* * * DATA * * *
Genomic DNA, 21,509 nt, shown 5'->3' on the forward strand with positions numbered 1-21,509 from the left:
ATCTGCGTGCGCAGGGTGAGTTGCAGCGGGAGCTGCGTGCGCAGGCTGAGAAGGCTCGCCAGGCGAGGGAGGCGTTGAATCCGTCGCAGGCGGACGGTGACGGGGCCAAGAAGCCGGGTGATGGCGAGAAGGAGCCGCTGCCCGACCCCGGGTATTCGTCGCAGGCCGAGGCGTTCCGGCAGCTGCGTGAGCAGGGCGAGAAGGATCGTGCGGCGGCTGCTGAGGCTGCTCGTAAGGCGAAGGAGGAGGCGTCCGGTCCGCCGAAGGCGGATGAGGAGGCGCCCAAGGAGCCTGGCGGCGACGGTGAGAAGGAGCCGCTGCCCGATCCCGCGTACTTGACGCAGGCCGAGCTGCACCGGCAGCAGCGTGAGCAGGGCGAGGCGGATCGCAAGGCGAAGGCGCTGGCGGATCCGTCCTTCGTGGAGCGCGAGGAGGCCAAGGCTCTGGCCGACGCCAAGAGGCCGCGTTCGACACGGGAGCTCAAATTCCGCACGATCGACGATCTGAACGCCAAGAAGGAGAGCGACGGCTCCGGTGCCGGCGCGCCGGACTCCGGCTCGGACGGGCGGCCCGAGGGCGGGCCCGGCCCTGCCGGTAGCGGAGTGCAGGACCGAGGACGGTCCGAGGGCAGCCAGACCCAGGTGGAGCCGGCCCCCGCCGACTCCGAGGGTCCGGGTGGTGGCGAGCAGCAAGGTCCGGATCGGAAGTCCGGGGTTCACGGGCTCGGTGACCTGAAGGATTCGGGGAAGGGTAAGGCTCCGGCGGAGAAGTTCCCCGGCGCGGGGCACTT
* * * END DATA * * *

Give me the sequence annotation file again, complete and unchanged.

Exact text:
Genomic DNA, 21,509 nt, shown 5'->3' on the forward strand with positions numbered 1-21,509 from the left:
ATCTGCGTGCGCAGGGTGAGTTGCAGCGGGAGCTGCGTGCGCAGGCTGAGAAGGCTCGCCAGGCGAGGGAGGCGTTGAATCCGTCGCAGGCGGACGGTGACGGGGCCAAGAAGCCGGGTGATGGCGAGAAGGAGCCGCTGCCCGACCCCGGGTATTCGTCGCAGGCCGAGGCGTTCCGGCAGCTGCGTGAGCAGGGCGAGAAGGATCGTGCGGCGGCTGCTGAGGCTGCTCGTAAGGCGAAGGAGGAGGCGTCCGGTCCGCCGAAGGCGGATGAGGAGGCGCCCAAGGAGCCTGGCGGCGACGGTGAGAAGGAGCCGCTGCCCGATCCCGCGTACTTGACGCAGGCCGAGCTGCACCGGCAGCAGCGTGAGCAGGGCGAGGCGGATCGCAAGGCGAAGGCGCTGGCGGATCCGTCCTTCGTGGAGCGCGAGGAGGCCAAGGCTCTGGCCGACGCCAAGAGGCCGCGTTCGACACGGGAGCTCAAATTCCGCACGATCGACGATCTGAACGCCAAGAAGGAGAGCGACGGCTCCGGTGCCGGCGCGCCGGACTCCGGCTCGGACGGGCGGCCCGAGGGCGGGCCCGGCCCTGCCGGTAGCGGAGTGCAGGACCGAGGACGGTCCGAGGGCAGCCAGACCCAGGTGGAGCCGGCCCCCGCCGACTCCGAGGGTCCGGGTGGTGGCGAGCAGCAAGGTCCGGATCGGAAGTCCGGGGTTCACGGGCTCGGTGACCTGAAGGATTCGGGGAAGGGTAAGGCTCCGGCGGAGAAGTTCCCCGGCGCGGGGCACTT